Texas border crisis exposes divided America
Published: Feb 07, 2024 07:22 PM
Illustration: Liu Rui/GT

Illustration: Liu Rui/GT

Editor's Note:
In the election year, the world is witnessing a "tale of two Americas" scenario, with a growing number of controversies within the US escalating to risks of a new civil war. What caused the deep divisions in the country? Where are they headed? Global Times has invited scholars from both China and the US to explore the issue. This is the second article of the series.

Since last year, the ongoing and escalating Texas border crisis has dramatically refocused the world's attention on immigration issues in the US, highlighting the "America against America" dynamics in a dramatic way.

On the one hand, the US, the most typical immigrant country, where immigrants have entered the "melting pot" and forged the American nation, was once a pillar of the American Dream. On the other hand, a significant proportion of the domestic population in the US has developed an increasingly obvious aversion toward immigration. The underlying issue is that the process of immigration, especially illegal immigration into the US, is not dreamy at all. It involves a complex distribution of interests, policy formulation and execution. Unlike the American Dream in the past, the key influencing factor in the attitudes of different political factions and forces toward immigration in the US today is the increasingly polarized two-party politics and the political leverage and votes in the competitive election system.

In 2016, Francis Fukuyama, a well-known American political scientist, wrote an article entitled "American Political Decay or Renewal?" In the article, he pointed out that the Democratic Party has developed a significant election strategy with distinctive characteristics: identity politics. 

In the short term and foreseeable future, the Democratic Party will continue to effectively use this strategy to maintain its advantage in elections. It has formed a stable "triangular cycle": first, winning elections by relying on Latin American votes; second, adopting a more lenient immigration policy to attract immigrants after gaining power; and third, transforming foreign immigrants into individuals with voting rights to win future elections.

The differences in immigration policies between the Democratic and Republican parties are becoming increasingly clear, and their impact on domestic politics in the US is becoming even more evident. 

The systematic promotion of the Democratic Party to "attract" illegal immigrants and expand its voter base across the US has led to the formation of a discourse system on immigrants based on humanitarianism and basic human rights values. This system is used to counteract traditional immigration management and border control strategies. The Republican Party continues to focus on white populations and some legal immigrant groups, emphasizing using populist mobilization tools with characteristics of ethnic conflict and even racism. As a result, the entire immigration issue has become a critical topic in American domestic politics. Against the backdrop of the polarization and social division of the bipartisan system, it has become one of the focal points that is most likely to trigger substantial conflicts.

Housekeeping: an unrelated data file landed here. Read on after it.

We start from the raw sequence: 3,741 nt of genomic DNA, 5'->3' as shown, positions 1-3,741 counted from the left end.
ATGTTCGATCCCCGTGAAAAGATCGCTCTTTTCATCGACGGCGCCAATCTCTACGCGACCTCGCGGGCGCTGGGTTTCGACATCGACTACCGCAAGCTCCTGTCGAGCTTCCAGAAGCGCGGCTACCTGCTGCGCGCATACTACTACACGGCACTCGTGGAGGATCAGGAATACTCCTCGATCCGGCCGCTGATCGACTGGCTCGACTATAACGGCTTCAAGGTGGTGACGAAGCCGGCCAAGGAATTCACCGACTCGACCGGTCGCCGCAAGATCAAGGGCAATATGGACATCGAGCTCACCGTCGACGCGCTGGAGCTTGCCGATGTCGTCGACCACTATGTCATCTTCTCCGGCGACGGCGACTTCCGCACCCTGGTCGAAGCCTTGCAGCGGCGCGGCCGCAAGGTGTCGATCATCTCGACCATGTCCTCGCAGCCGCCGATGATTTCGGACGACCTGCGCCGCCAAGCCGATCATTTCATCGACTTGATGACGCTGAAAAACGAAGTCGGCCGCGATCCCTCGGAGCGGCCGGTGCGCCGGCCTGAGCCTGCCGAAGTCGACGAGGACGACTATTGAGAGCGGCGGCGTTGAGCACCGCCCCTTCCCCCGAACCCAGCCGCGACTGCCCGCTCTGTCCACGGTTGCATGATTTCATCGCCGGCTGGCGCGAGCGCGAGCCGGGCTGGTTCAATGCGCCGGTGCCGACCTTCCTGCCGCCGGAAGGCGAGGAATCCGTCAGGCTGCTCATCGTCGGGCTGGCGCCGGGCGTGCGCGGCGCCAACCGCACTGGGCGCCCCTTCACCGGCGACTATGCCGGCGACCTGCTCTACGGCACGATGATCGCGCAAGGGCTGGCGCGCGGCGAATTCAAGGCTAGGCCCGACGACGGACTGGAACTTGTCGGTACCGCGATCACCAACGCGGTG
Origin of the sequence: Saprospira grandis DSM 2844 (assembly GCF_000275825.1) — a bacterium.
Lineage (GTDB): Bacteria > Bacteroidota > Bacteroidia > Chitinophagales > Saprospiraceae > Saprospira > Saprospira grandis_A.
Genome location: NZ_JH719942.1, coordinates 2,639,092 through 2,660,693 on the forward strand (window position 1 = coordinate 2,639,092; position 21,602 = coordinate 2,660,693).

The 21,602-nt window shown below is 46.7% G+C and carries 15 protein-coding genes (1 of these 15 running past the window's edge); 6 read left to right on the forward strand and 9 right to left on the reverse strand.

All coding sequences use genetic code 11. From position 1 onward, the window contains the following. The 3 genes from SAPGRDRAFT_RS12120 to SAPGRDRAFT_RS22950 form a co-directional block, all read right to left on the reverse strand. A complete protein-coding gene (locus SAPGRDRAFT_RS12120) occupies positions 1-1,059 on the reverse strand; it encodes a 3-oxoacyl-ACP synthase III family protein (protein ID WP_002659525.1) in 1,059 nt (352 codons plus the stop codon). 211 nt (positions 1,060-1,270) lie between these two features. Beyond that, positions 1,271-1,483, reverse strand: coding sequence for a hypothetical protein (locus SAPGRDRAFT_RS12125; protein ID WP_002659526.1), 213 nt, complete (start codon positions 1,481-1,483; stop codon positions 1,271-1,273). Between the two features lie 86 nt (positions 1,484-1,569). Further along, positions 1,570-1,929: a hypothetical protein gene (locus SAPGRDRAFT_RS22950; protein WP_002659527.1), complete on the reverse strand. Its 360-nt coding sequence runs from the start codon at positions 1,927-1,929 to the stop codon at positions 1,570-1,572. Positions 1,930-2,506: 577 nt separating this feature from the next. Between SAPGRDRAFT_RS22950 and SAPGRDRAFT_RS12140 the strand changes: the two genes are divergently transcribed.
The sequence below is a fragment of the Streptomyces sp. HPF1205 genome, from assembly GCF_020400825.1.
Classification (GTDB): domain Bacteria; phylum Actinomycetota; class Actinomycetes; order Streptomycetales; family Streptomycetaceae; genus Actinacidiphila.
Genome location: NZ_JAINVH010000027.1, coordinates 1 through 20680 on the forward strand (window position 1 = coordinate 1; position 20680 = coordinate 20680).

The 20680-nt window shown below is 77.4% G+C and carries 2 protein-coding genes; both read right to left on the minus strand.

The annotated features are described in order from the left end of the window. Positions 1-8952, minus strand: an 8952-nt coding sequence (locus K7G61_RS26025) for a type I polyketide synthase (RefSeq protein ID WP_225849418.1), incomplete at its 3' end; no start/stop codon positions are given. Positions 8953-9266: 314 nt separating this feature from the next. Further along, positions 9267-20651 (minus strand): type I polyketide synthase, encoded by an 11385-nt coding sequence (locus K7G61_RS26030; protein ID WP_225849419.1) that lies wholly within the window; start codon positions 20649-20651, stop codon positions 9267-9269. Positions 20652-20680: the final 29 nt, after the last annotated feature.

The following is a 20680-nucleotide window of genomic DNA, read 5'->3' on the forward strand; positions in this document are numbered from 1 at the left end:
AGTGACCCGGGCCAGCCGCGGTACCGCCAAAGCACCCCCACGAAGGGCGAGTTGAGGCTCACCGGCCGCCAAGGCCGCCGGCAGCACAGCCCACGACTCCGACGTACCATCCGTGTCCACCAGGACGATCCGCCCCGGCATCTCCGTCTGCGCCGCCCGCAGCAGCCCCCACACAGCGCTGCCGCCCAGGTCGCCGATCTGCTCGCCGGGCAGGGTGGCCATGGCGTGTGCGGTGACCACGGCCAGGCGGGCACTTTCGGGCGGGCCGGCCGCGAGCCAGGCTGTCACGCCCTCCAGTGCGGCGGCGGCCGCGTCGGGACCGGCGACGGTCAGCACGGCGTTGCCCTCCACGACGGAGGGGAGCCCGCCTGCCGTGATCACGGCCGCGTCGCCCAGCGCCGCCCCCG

From the perspective of cost-benefit analysis of public policies, the characteristics of the immigration issue are quite clear: absorbing immigrant votes brings substantial benefit, although this is often not explicitly stated. The main reason behind the openly stated absorption of immigrants and opposition to strict control is the discourse system centered on humanitarian and human rights values, characterized by political correctness and anti-discrimination sentiments. While this discourse holds influence in political debates and mainstream media communication, it lacks substantive persuasive power among grass-roots populations, local communities in border states and political elites who directly bear the governance costs.

The ongoing border crisis in Texas is intensifying. With a significant influx of illegal immigrants, the Texas government, unable to bear the escalating costs of governance, has chosen a somewhat impactful approach by deploying the Texas National Guard to restrict the access of Border Patrol agents from the Department of Homeland Security. This approach has sparked contradictions: While it may not compel the federal government to address the issue, it does draw attention from all parties. It also sets the groundwork for Texas to eventually establish a new governance and control strategy for dealing with illegal immigrants.

It is worth noting that the Texas border crisis was triggered by a January 2024 ruling of the US Supreme Court, which vacated a previous decision from the Fifth US Circuit Court of Appeals. On one hand, it allowed the Department of Homeland Security's Border Patrol agents to cut the concertina wire. On the other hand, it did not explicitly prohibit Texas from continuing to install new razor-wire fencing. This typical example of "legalism," reflecting strict, literal or excessive conformity to the law, has intensified the contradictions and allowed the world to witness the dramatic scene of "America against America."

Although the American media no longer hesitates to use "civil confrontation" as a headline and gimmick, what truly deserves attention and reflection is not whether there will be a so-called military confrontation or civil confrontation. Instead, we need to understand and comprehend the extent of institutional decay and governance decline in the US through the Texas border crisis. This will enable us to make more thorough, comprehensive and accurate preparations for addressing the uncertainties and risks that may arise in the future.

The author is director of the Research Institution for Global Cyberspace Governance at Fudan University. opinion@globaltimes.com.cn